This weekend, when I learned that someone had walked into a Pittsburgh synagogue and killed 11 people, I thought of my Jewish friend, Susan Jacobs.
I met her 25 years ago, when she walked into the homeless shelter where I was living at the time. Like many of the men there, I was trying to purge the demons of my drug addiction. Sue stood in front of a room of mostly black men, and asked if we wanted to write for a newsletter that would advocate for the homeless in the voice of those who were experiencing it.
I volunteered, and more than two decades later, I’m a multimedia journalist, the author of 10 books, a radio host and commentator, and a leader in this city. But more than that, I am a friend of Susan Jacobs, and that has helped to shape my perspective on those who are not like me.
That’s what happens when people walk in with love in their hearts. Lives change, dreams are born, and people get to know one another beyond stereotypes.
But when the only thing you know of other people is what you read on a racist message board, or what you view on social media, your mind will form a picture before your eyes can actually see it. That’s where bias comes from.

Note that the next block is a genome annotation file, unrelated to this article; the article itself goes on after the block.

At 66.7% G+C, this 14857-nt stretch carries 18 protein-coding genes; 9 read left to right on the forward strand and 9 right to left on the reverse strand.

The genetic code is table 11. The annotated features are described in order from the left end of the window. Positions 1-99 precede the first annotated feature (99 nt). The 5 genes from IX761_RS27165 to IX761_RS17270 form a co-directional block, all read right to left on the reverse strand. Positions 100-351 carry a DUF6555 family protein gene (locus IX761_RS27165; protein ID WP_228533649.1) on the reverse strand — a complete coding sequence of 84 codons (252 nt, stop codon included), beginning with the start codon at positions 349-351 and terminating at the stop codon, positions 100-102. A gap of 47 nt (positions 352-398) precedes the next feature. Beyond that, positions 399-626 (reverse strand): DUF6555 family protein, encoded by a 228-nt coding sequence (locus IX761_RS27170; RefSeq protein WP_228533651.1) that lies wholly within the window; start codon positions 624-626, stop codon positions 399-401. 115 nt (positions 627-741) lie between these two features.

Before long, that bias becomes a mindset, and that mindset becomes hatred, and that hatred becomes speech. Then it’s only a matter of time before words are replaced with actions, and people’s lives are lost.
I pray for those who died in that synagogue, because they were killed by hate just as sure as they were killed by bullets. Hate that falsely claimed a Jewish organization was bringing illegal immigrants to America. Hate that falsely blamed Jews for the migrant caravan that’s working its way here from Mexico.
But that’s what hate does. It spreads the lie that if someone looks, or prays, or speaks differently, they are to be feared, and mocked, and murdered.
That’s what happened in Kentucky last week. While America was focused on the political hate of a pro-Trump bomber, a white man with a history of posting racially-charged comments online was trying to force his way into a black church in suburban Louisville. The church was locked, so that man, Gregory Bush, went to a Kroger’s grocery store, and killed a black grandfather who was there with his grandson. Then he ran out to the parking lot and killed a 67-year-old black woman.
That’s when a witness said Bush was confronted by a civilian with a gun. Bush allegedly said, “whites don’t kill whites,” and according the witness, Bush moved on. Police caught the shooter minutes later.
I’m praying that what happened in that Kentucky grocery store will get as much attention as what happened in the Pittsburgh synagogue. But more than that, I’m praying that the next time someone walks into a place where the people are different, they’ll walk in like my friend Susan Jacobs did years ago. Who knows? They might make a difference in someone’s life, just like Sue made a difference in mine.
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